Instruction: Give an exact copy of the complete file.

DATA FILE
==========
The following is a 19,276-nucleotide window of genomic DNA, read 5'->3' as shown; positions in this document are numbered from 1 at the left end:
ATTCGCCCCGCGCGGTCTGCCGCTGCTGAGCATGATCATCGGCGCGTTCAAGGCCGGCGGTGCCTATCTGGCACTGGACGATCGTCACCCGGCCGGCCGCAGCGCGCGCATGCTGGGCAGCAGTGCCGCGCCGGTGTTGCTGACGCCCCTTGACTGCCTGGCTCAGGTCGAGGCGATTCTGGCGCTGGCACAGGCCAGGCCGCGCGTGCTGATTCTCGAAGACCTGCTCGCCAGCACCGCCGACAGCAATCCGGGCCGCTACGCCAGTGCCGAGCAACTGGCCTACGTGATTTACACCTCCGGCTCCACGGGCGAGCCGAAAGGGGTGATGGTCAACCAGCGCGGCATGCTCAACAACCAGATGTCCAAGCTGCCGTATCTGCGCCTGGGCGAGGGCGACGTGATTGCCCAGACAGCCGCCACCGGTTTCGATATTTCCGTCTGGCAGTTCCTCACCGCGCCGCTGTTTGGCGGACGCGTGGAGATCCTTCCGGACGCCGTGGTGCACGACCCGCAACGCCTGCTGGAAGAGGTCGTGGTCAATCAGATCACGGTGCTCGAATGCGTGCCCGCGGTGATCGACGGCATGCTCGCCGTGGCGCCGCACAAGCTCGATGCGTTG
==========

The following is a 19,276-nucleotide window of genomic DNA, read 5'->3' as shown; positions in this document are numbered from 1 at the left end:
ATTCGCCCCGCGCGGTCTGCCGCTGCTGAGCATGATCATCGGCGCGTTCAAGGCCGGCGGTGCCTATCTGGCACTGGACGATCGTCACCCGGCCGGCCGCAGCGCGCGCATGCTGGGCAGCAGTGCCGCGCCGGTGTTGCTGACGCCCCTTGACTGCCTGGCTCAGGTCGAGGCGATTCTGGCGCTGGCACAGGCCAGGCCGCGCGTGCTGATTCTCGAAGACCTGCTCGCCAGCACCGCCGACAGCAATCCGGGCCGCTACGCCAGTGCCGAGCAACTGGCCTACGTGATTTACACCTCCGGCTCCACGGGCGAGCCGAAAGGGGTGATGGTCAACCAGCGCGGCATGCTCAACAACCAGATGTCCAAGCTGCCGTATCTGCGCCTGGGCGAGGGCGACGTGATTGCCCAGACAGCCGCCACCGGTTTCGATATTTCCGTCTGGCAGTTCCTCACCGCGCCGCTGTTTGGCGGACGCGTGGAGATCCTTCCGGACGCCGTGGTGCACGACCCGCAACGCCTGCTGGAAGAGGTCGTGGTCAATCAGATCACGGTGCTCGAATGCGTGCCCGCGGTGATCGACGGCATGCTCGCCGTGGCGCCGCACAAGCTCGATGCGTTG